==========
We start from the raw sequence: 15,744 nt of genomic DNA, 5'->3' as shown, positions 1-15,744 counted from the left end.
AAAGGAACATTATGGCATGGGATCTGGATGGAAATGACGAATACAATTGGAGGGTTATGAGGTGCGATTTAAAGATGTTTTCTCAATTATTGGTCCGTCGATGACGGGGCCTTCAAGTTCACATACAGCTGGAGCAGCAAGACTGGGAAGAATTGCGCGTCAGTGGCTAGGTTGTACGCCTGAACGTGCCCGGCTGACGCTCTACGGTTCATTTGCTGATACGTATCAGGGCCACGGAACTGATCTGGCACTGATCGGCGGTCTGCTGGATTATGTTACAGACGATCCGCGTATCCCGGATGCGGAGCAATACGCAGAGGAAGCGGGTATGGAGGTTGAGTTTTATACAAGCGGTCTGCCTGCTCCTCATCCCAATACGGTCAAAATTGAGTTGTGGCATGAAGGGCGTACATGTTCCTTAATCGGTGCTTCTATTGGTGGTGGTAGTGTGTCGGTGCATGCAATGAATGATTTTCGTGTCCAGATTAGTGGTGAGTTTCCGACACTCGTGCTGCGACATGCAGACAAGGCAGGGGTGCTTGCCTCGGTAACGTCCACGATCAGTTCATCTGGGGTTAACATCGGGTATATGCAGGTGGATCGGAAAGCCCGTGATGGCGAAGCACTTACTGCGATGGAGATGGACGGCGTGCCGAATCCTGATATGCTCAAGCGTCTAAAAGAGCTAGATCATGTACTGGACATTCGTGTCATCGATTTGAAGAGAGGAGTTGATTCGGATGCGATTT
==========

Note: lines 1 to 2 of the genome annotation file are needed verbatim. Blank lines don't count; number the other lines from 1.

We start from the raw sequence: 15,744 nt of genomic DNA, 5'->3' as shown, positions 1-15,744 counted from the left end.
AAAGGAACATTATGGCATGGGATCTGGATGGAAATGACGAATACAATTGGAGGGTTATGAGGTGCGATTTAAAGATGTTTTCTCAATTATTGGTCCGTCGATGACGGGGCCTTCAAGTTCACATACAGCTGGAGCAGCAAGACTGGGAAGAATTGCGCGTCAGTGGCTAGGTTGTACGCCTGAACGTGCCCGGCTGACGCTCTACGGTTCATTTGCTGATACGTATCAGGGCCACGGAACTGATCTGGCACTGATCGGCGGTCTGCTGGATTATGTTACAGACGATCCGCGTATCCCGGATGCGGAGCAATACGCAGAGGAAGCGGGTATGGAGGTTGAGTTTTATACAAGCGGTCTGCCTGCTCCTCATCCCAATACGGTCAAAATTGAGTTGTGGCATGAAGGGCGTACATGTTCCTTAATCGGTGCTTCTATTGGTGGTGGTAGTGTGTCGGTGCATGCAATGAATGATTTTCGTGTCCAGATTAGTGGTGAGTTTCCGACACTCGTGCTGCGACATGCAGACAAGGCAGGGGTGCTTGCCTCGGTAACGTCCACGATCAGTTCATCTGGGGTTAACATCGGGTATATGCAGGTGGATCGGAAAGCCCGTGATGGCGAAGCACTTACTGCGATGGAGATGGACGGCGTGCCGAATCCTGATATGCTCAAGCGTCTAAAAGAGCTAGATCATGTACTGGACATTCGTGTCATCGATTTGAAGAGAGGAGTTGATTCGGATGCGATTT